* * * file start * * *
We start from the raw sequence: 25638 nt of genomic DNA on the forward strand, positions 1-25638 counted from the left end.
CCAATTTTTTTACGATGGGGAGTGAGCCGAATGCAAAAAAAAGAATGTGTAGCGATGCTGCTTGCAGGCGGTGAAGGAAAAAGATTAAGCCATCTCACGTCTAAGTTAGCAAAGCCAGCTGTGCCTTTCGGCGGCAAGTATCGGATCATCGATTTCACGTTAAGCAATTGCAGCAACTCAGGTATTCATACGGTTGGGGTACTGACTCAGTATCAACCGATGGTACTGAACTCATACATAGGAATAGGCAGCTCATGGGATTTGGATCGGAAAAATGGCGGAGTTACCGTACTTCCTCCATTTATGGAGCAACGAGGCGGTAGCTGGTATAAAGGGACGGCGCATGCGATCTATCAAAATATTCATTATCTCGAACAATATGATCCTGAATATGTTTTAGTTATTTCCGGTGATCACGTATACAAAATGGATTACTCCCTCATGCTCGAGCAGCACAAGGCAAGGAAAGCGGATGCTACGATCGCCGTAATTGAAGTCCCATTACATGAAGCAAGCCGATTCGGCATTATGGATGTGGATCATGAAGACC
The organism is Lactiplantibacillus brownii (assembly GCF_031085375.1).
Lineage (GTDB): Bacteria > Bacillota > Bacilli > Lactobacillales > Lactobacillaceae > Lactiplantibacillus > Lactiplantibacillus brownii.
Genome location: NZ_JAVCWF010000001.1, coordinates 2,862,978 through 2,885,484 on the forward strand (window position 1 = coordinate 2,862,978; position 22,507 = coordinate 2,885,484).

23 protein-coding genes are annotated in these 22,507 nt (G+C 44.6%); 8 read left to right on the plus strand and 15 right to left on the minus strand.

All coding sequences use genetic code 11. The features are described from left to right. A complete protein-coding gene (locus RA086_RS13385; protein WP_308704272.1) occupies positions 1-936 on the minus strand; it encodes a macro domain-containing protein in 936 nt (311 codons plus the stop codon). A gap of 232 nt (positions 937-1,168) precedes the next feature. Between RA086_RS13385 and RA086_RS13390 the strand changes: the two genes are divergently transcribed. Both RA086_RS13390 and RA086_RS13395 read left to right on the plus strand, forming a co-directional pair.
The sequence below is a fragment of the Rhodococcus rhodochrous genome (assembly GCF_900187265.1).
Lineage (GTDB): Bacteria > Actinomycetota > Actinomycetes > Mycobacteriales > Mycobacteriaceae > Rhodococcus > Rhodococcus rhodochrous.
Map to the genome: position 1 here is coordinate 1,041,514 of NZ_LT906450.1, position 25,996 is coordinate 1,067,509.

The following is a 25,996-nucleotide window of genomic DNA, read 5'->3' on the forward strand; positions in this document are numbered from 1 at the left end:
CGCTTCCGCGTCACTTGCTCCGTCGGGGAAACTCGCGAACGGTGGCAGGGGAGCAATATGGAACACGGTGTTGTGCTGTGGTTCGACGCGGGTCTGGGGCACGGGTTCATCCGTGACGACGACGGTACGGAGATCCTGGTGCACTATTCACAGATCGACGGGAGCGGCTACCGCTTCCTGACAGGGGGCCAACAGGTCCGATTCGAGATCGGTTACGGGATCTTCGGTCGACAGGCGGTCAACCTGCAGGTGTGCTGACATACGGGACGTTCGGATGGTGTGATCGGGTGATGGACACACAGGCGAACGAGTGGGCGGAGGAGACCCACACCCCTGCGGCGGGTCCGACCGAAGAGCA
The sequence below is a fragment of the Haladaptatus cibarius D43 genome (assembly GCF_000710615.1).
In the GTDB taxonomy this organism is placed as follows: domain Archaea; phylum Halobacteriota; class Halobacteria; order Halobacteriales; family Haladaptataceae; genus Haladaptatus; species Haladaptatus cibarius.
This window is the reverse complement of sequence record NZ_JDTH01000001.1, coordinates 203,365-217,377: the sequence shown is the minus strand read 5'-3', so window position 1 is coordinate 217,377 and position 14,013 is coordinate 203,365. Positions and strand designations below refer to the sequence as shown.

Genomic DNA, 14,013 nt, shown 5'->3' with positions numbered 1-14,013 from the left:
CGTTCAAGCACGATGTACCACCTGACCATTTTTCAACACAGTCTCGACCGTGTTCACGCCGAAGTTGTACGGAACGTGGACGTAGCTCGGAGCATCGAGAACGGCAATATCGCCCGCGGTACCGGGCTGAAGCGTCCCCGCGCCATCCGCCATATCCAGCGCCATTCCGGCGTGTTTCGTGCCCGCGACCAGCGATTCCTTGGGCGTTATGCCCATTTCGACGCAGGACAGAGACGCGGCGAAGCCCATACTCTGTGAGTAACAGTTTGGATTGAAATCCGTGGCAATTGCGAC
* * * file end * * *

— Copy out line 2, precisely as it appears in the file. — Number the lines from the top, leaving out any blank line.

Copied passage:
CCAATTTTTTTACGATGGGGAGTGAGCCGAATGCAAAAAAAAGAATGTGTAGCGATGCTGCTTGCAGGCGGTGAAGGAAAAAGATTAAGCCATCTCACGTCTAAGTTAGCAAAGCCAGCTGTGCCTTTCGGCGGCAAGTATCGGATCATCGATTTCACGTTAAGCAATTGCAGCAACTCAGGTATTCATACGGTTGGGGTACTGACTCAGTATCAACCGATGGTACTGAACTCATACATAGGAATAGGCAGCTCATGGGATTTGGATCGGAAAAATGGCGGAGTTACCGTACTTCCTCCATTTATGGAGCAACGAGGCGGTAGCTGGTATAAAGGGACGGCGCATGCGATCTATCAAAATATTCATTATCTCGAACAATATGATCCTGAATATGTTTTAGTTATTTCCGGTGATCACGTATACAAAATGGATTACTCCCTCATGCTCGAGCAGCACAAGGCAAGGAAAGCGGATGCTACGATCGCCGTAATTGAAGTCCCATTACATGAAGCAAGCCGATTCGGCATTATGGATGTGGATCATGAAGACC